Debate: Should critics ever savage the work of artists?

Published 19 May 2016

Without the contrast to harsh judgements, does praise have any meaning? Or is the role of the critic to simply inform and encourage readers to go and see for themselves? Jonathan Jones and Simon Wilson go head to head. Vote on the winner below.

  • Yes...

    Without harsh criticism praise can never be meaningful, argues Jonathan Jones.

    T.S. Eliot once observed that it would be very dull to have a conversation about poetry with someone who loves all poetry. When people talk in the pub about films, plays or sport, it’s natural to praise this one and disparage that one. The more intense the opinions, the more passionate and witty the conversation tends to be. What we are pleased to call criticism is just a formalised version of these chats or disputes. To ask a critic to be polite is to ask them to be a dullard.

    Art criticism as a genre of writing grew out of the rivalrous polemics of artists themselves, expressed in pungent words on the piazzas of Renaissance Italy. Giorgio Vasari’s enduringly popular book The Lives of the Artists, published in Florence in 1550, is spiced with the vicious and often highly perceptive critical remarks the great artists made about one another. Vasari tells how he and Michelangelo visited Titian in the studio in Rome where he was painting his Danae: Michelangelo said nice things to Titian’s face, records Vasari, but as they were walking away he commented that these Venetians would be really great painters, if only they bothered to draw.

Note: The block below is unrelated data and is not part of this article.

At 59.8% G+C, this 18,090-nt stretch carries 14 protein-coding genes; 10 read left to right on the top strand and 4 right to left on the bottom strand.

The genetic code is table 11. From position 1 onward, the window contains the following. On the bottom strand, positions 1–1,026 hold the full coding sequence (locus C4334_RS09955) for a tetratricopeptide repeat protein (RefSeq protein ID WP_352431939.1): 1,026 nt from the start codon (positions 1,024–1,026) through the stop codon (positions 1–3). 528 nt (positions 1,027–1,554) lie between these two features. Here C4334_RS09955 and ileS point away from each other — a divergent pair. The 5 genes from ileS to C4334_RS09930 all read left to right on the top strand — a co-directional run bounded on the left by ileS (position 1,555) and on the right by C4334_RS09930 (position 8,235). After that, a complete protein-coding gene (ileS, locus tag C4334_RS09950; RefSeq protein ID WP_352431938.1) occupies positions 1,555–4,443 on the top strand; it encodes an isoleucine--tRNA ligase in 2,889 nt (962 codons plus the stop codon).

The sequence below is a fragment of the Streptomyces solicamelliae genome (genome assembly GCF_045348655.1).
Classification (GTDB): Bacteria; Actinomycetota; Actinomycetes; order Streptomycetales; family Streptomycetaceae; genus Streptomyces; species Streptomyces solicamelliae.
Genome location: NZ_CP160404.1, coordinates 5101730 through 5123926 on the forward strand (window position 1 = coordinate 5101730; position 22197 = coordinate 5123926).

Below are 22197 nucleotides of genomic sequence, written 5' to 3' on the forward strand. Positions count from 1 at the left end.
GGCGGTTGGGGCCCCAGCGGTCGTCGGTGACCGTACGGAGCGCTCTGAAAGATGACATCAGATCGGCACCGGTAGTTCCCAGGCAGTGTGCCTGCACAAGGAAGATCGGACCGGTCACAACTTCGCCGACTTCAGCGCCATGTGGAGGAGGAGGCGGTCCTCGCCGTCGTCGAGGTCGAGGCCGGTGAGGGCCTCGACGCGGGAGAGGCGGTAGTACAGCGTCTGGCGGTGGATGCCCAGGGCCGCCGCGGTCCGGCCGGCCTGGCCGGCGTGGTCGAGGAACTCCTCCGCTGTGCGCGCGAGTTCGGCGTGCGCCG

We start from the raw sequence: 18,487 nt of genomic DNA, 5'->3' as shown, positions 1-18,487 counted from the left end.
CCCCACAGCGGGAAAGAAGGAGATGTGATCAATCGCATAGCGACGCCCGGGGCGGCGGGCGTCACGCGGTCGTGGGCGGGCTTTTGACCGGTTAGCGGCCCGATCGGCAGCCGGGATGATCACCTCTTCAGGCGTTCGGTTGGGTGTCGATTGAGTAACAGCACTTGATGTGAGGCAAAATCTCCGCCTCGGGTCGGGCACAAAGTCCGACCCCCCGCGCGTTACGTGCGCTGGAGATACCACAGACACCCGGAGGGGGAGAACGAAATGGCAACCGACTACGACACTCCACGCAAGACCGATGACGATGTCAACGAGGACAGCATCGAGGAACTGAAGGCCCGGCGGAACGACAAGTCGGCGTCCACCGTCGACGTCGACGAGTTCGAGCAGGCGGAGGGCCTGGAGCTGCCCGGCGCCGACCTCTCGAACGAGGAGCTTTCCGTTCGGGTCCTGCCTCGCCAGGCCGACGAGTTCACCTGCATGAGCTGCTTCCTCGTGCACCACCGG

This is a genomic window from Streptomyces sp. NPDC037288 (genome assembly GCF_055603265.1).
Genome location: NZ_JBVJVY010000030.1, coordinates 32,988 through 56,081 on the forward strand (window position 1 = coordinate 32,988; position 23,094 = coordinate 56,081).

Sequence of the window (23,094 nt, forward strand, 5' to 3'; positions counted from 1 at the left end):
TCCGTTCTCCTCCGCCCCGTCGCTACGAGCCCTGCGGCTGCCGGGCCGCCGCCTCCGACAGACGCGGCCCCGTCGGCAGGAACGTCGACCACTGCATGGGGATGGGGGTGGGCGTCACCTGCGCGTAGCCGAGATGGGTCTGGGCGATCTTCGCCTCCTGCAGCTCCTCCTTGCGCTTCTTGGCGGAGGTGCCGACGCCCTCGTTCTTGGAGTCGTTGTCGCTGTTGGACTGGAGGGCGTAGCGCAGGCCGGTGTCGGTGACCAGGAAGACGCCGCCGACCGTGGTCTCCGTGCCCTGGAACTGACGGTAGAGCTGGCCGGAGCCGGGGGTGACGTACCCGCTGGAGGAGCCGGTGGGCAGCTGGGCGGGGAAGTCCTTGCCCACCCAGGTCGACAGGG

In my experience this kind of criticism is still bandied between artists today – from art students competing with their classmates to octogenarian masters dissing one another. When I first started reviewing art in a small-circulation magazine it was artists who egged me on to be rude. This is not just because artists are spiteful, but because the grit of criticism is necessary, to stop the art scene turning into a bland blancmange of mediocrity. Tough reviews keep everyone edgy and creative.